Within a species, different individuals have different hyper-specific fears, too. Most fears are learned, so different zoo animals with different histories can acquire different fears over the years. Those fears are going to be hyper-specific because they are stored in the animal’s memory as pictures or sounds. Usually the animal is afraid of something neutral that it was looking at or hearing when the scary event occurred, which makes it even harder for the human keepers to analyze. I saw a case of an elephant who feared the sound of diesel engines because he had been shoved around by a big tractor. Car engines did not bother him. Fortunately, in that case the keepers knew what the problem was and knew to keep diesel-powered equipment away from him.
The only way to deal with hyper-specific fears is to figure out what exactly is scaring the animal through close observation. Once you identify the frightening person or thing, you have two choices: try to habituate the animal to the object or remove it from the animal’s environment. If the object is something easy to eliminate, then eliminate it. But if it is a common object like a white shirt, habituation is recommended because we cannot rid the world of white shirts. Getting an animal over its fears is easier in the less flighty species.
The idea that you can train high-fear flight animals to cooperate with veterinary procedures was new when I first started working on it. About ten years ago the nutritionist for the Denver Zoo, Nancy Irlbeck, wanted to do a study to determine how much vitamin E the zoo’s four nyalas had in their blood as part of a larger study of their nutritional health. (Nyalas are a small South African antelope.) The trouble was that stress suppresses vitamin E levels, so if you stress the animal it’s impossible to get an accurate reading.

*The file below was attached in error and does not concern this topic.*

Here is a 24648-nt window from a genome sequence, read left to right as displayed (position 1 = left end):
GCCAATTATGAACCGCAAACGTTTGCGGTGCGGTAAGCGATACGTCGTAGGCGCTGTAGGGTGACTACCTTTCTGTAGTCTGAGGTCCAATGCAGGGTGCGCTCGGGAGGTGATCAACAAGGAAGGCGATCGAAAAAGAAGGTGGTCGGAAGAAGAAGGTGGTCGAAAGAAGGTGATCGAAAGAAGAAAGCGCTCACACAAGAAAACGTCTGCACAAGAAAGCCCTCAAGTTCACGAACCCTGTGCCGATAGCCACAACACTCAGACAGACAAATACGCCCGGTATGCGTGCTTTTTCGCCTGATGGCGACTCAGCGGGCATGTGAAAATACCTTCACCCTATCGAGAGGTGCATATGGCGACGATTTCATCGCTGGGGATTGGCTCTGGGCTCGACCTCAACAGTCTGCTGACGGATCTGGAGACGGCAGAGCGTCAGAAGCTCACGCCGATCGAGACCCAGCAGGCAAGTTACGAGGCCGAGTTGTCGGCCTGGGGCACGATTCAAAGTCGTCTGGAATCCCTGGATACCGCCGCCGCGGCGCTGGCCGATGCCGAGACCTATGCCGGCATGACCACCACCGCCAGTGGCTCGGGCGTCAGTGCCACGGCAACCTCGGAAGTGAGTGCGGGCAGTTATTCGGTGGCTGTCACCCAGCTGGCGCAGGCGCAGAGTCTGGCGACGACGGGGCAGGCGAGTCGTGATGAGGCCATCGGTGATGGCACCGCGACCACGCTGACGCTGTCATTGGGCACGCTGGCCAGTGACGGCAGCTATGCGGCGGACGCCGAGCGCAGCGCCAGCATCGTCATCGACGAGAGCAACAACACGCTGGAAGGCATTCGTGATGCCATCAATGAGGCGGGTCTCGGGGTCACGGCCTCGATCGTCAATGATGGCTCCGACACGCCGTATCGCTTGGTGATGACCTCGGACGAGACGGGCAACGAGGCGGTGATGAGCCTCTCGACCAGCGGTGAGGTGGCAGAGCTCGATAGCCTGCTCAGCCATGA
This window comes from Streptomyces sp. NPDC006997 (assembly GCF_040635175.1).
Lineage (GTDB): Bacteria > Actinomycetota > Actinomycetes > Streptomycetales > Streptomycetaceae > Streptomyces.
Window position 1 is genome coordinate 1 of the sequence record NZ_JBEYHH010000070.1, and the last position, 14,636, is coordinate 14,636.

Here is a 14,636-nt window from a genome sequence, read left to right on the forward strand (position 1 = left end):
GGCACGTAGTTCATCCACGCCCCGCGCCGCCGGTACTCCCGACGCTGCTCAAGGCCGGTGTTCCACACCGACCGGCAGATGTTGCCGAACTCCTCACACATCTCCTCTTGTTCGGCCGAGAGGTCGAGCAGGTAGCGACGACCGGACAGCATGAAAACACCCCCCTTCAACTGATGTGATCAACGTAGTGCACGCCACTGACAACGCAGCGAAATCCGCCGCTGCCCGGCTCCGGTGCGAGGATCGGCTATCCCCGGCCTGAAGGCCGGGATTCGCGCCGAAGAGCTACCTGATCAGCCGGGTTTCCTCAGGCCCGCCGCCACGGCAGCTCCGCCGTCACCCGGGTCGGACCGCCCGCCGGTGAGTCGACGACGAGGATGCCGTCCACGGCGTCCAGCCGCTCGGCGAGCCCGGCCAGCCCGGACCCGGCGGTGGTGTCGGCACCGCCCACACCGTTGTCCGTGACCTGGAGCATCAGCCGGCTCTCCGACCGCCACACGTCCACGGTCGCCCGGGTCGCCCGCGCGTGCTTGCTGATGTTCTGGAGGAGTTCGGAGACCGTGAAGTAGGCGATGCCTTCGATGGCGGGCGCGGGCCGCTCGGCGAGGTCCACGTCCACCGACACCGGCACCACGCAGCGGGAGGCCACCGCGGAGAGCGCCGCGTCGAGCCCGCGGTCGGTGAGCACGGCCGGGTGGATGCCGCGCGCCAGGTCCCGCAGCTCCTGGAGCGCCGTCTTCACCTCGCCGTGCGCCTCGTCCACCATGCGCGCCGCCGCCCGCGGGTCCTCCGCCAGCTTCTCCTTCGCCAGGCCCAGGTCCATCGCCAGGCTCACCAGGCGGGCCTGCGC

Nancy called me and asked, “How do we get a no-stress blood sample out of an antelope?” I told her there’s only one way: You have to train the animal to voluntarily cooperate during the blood test. There’s no other way to do it.
People thought that was crazy. Nyalas are super-shy, and people who knew what they were like were saying, No, no, no, there’s no way to train these animals, because they will go berserk and kill themselves while you’re trying to manipulate their behavior.
Oh yes, there is. I worked with some great students, and we trained those animals to stand still calmly while a lab technician drew blood.
The secret to working with a high-fear prey animal like a nyala antelope is to start with a very long habituation phase. Before I could even think about training the nyalas to go inside a wood box and hold still for a blood test, we had to spend ten days just getting them used to the sound of the wood door sliding tip and down. The first day we could move the door only one inch because if we’d moved it any more, that animal would have gone splat on the wall. That’s what people were worried about: that we’d startle the animal, and it would kill itself in its panic.